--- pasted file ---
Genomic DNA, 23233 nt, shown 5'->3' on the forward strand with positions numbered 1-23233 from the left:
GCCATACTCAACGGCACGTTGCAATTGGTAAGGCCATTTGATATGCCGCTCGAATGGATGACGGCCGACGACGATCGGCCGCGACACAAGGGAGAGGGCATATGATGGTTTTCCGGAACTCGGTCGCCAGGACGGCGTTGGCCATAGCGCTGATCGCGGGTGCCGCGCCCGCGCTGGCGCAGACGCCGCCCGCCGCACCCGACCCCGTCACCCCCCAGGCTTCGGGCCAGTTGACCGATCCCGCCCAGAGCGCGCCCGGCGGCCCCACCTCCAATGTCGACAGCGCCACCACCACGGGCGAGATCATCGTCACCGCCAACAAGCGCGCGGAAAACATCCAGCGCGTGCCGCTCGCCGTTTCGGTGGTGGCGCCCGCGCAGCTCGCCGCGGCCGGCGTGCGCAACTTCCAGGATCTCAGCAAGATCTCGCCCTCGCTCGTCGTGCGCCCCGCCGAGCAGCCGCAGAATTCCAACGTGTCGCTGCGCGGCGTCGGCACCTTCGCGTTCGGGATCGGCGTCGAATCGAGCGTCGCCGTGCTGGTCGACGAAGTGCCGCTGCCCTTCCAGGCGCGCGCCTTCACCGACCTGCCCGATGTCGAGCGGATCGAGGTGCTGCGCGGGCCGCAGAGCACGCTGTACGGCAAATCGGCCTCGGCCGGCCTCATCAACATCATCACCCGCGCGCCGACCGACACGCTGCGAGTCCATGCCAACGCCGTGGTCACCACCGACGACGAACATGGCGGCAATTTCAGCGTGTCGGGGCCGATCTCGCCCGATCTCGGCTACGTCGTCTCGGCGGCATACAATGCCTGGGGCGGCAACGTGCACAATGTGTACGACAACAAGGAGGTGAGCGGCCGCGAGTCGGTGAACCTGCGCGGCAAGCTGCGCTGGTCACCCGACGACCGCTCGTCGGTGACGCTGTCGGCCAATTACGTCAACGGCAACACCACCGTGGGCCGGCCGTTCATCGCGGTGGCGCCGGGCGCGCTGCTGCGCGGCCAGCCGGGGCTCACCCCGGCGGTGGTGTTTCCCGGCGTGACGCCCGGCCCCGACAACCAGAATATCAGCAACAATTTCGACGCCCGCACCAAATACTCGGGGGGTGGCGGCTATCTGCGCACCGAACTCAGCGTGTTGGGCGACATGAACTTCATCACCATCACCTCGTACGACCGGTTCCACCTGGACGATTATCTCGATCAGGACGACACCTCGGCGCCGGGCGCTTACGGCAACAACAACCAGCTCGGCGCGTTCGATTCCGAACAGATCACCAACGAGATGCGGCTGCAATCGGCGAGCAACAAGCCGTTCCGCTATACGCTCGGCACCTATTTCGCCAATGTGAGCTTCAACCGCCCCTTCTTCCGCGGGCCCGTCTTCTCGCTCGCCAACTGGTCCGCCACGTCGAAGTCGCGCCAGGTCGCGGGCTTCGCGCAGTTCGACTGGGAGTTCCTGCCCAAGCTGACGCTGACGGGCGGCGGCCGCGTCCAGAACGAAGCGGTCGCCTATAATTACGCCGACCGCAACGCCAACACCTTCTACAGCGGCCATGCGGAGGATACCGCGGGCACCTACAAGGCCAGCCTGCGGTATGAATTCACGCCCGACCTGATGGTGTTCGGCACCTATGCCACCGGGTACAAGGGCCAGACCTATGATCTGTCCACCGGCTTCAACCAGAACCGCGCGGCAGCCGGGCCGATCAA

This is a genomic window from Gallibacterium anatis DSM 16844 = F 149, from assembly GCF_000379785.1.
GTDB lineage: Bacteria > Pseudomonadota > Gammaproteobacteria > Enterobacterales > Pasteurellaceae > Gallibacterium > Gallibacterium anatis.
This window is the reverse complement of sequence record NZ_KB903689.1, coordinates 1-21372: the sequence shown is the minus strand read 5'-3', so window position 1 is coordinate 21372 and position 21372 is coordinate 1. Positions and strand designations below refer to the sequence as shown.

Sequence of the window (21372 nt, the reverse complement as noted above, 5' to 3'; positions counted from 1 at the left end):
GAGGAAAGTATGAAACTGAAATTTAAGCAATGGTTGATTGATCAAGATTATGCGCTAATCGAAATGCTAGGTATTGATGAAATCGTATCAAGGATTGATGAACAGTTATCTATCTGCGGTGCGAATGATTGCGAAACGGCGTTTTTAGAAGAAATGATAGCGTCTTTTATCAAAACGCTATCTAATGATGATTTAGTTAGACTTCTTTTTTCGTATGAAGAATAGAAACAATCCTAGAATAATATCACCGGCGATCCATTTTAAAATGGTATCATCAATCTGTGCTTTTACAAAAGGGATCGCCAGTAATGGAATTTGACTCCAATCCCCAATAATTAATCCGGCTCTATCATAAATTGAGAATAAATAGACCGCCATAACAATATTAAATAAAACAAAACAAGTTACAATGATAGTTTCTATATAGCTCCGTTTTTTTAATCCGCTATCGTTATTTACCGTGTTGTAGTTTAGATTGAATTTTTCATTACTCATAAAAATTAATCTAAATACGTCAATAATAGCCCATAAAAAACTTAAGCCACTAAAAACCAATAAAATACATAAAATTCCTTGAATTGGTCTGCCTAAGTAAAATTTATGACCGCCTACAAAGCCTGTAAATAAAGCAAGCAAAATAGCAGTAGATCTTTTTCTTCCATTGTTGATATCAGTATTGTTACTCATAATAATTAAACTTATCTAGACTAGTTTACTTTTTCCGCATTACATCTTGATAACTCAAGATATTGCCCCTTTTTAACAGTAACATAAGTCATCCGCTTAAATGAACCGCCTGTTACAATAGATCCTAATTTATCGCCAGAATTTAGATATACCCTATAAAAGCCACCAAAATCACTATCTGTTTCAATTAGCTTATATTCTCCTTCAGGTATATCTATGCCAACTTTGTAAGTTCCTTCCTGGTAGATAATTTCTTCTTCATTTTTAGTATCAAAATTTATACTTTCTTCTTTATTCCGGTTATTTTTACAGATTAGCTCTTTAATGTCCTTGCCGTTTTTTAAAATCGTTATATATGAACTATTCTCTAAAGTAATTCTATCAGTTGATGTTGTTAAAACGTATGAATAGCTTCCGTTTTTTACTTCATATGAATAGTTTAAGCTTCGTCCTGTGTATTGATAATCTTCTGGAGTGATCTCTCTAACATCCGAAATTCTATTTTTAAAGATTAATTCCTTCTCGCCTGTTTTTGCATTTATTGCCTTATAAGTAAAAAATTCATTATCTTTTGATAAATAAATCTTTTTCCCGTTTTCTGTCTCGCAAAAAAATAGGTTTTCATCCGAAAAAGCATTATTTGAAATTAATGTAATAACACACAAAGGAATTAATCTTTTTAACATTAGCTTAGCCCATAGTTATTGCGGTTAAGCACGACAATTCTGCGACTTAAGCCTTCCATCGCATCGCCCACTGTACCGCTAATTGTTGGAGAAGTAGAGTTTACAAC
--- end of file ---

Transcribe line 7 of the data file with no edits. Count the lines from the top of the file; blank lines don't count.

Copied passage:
GAGGAAAGTATGAAACTGAAATTTAAGCAATGGTTGATTGATCAAGATTATGCGCTAATCGAAATGCTAGGTATTGATGAAATCGTATCAAGGATTGATGAACAGTTATCTATCTGCGGTGCGAATGATTGCGAAACGGCGTTTTTAGAAGAAATGATAGCGTCTTTTATCAAAACGCTATCTAATGATGATTTAGTTAGACTTCTTTTTTCGTATGAAGAATAGAAACAATCCTAGAATAATATCACCGGCGATCCATTTTAAAATGGTATCATCAATCTGTGCTTTTACAAAAGGGATCGCCAGTAATGGAATTTGACTCCAATCCCCAATAATTAATCCGGCTCTATCATAAATTGAGAATAAATAGACCGCCATAACAATATTAAATAAAACAAAACAAGTTACAATGATAGTTTCTATATAGCTCCGTTTTTTTAATCCGCTATCGTTATTTACCGTGTTGTAGTTTAGATTGAATTTTTCATTACTCATAAAAATTAATCTAAATACGTCAATAATAGCCCATAAAAAACTTAAGCCACTAAAAACCAATAAAATACATAAAATTCCTTGAATTGGTCTGCCTAAGTAAAATTTATGACCGCCTACAAAGCCTGTAAATAAAGCAAGCAAAATAGCAGTAGATCTTTTTCTTCCATTGTTGATATCAGTATTGTTACTCATAATAATTAAACTTATCTAGACTAGTTTACTTTTTCCGCATTACATCTTGATAACTCAAGATATTGCCCCTTTTTAACAGTAACATAAGTCATCCGCTTAAATGAACCGCCTGTTACAATAGATCCTAATTTATCGCCAGAATTTAGATATACCCTATAAAAGCCACCAAAATCACTATCTGTTTCAATTAGCTTATATTCTCCTTCAGGTATATCTATGCCAACTTTGTAAGTTCCTTCCTGGTAGATAATTTCTTCTTCATTTTTAGTATCAAAATTTATACTTTCTTCTTTATTCCGGTTATTTTTACAGATTAGCTCTTTAATGTCCTTGCCGTTTTTTAAAATCGTTATATATGAACTATTCTCTAAAGTAATTCTATCAGTTGATGTTGTTAAAACGTATGAATAGCTTCCGTTTTTTACTTCATATGAATAGTTTAAGCTTCGTCCTGTGTATTGATAATCTTCTGGAGTGATCTCTCTAACATCCGAAATTCTATTTTTAAAGATTAATTCCTTCTCGCCTGTTTTTGCATTTATTGCCTTATAAGTAAAAAATTCATTATCTTTTGATAAATAAATCTTTTTCCCGTTTTCTGTCTCGCAAAAAAATAGGTTTTCATCCGAAAAAGCATTATTTGAAATTAATGTAATAACACACAAAGGAATTAATCTTTTTAACATTAGCTTAGCCCATAGTTATTGCGGTTAAGCACGACAATTCTGCGACTTAAGCCTTCCATCGCATCGCCCACTGTACCGCTAATTGTTGGAGAAGTAGAGTTTACAAC